The Key to Immortality is Technology
There’s no evidence that life expectancy will stop increasing, according to a study done by researchers Bryan G. Hughes and Siegfried Hekimi of McGill University. The 2016 research used data from 41 different countries to determine that life expectancy increased significantly over the last 100 years. The increase is mainly due to significant advances in maternity care, antibiotics, vaccines, and better healthcare on a global scale. By analyzing the lifespan of the longest-living individuals from the USA, the UK, France and Japan for each year since 1968, Hekimi and Hughes found no evidence for such a limit, and if such a maximum exists, it has yet to be reached or identified, Hekimi says. Far into the foreseeable future "We just don't know what the age limit might be. In fact...
Superintelligence: Science or Fiction? | Ray Kurzweil, Elon Musk & Other Great Minds
Ray Kurzweil, Elon Musk, Stuart Russell, Demis Hassabis, Sam Harris, Nick Bostrom, David Chalmers, Bart Selman, and Jaan Tallinn discuss with Max Tegmark what likely outcomes might be if we succeed in building human-level Artificial Intelligence.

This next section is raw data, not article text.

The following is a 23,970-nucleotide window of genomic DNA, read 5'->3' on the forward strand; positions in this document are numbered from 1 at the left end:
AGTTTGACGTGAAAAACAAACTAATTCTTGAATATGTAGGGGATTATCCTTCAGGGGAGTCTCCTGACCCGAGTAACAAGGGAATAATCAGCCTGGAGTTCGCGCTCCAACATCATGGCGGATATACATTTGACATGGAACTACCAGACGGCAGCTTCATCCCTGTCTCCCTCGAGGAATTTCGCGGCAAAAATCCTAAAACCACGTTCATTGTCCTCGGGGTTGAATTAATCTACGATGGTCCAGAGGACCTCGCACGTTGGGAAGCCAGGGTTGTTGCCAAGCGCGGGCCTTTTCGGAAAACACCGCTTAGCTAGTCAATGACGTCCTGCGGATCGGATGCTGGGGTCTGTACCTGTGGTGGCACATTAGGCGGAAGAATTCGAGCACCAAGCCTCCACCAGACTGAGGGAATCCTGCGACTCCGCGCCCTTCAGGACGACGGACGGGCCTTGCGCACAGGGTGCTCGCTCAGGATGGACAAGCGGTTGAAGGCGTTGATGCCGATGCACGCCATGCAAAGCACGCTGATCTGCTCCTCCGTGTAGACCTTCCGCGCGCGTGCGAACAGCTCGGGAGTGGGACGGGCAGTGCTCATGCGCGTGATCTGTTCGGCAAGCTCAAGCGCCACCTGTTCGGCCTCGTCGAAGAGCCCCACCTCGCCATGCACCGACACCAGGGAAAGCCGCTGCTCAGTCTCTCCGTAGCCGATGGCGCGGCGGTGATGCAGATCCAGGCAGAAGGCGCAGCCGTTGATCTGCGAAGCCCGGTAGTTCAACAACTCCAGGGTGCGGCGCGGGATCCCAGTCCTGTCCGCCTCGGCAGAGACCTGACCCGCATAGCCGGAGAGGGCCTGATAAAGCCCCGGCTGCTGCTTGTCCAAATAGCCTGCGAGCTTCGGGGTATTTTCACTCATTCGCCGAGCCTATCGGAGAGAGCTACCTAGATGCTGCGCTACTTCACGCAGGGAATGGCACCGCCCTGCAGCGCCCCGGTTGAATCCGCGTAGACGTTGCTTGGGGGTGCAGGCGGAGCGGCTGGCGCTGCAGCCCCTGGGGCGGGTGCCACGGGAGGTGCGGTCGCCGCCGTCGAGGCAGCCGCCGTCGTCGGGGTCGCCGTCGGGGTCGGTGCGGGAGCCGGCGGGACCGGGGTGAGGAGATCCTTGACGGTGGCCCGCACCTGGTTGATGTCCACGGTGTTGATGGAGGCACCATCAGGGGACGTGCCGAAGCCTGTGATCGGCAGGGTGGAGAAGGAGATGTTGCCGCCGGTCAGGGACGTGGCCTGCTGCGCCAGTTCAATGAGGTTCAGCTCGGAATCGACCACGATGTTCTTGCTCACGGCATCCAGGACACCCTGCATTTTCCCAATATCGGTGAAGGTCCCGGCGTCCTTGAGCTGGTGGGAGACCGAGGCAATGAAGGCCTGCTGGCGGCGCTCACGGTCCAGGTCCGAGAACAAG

The 23 Asimolar Artificial Intelligence Principles
Artificial intelligence has already provided beneficial tools that are used every day by people around the world. Its continued development, guided by the following principles, will offer amazing opportunities to help and empower people in the decades and centuries ahead. The 23 principles designed to ensure that AI remains a force for good — known as the Asilomar AI Principles because they were developed at the Asilomar conference venue in California — are broken down into three categories: Research issue, Ethics and value, Longer-term issues Research Goal: The goal of AI research should be to create not undirected intelligence, but beneficial intelligence.
VR isn’t dead, Companies like Wal-mart are now testing VR for employee education and training.
Virtual Reality might be suffering right now in the gaming industry due to a lack of new games and the growing requirements for high quality VR. But other industries are now seeing possible benefits from the Virtual Reality market. Recently STRIVR, a VR company focusing on training, announced they partnered with Wal-Mart to use virtual reality for employee education and training. STRIVR will put VR hardware and software into 200 Wal-Mart Academy learning centers, facilities that are designed to host new hires, promoted employees, or continuing education employees for two-week courses throughout the year. Wal-Mart Academies will educate and train over 140,000 employees per year starting in late 2017. STRIVR CEO Derek Belch, says "Yes, the 'VR hype cycle' is over. Because it’s not hy...
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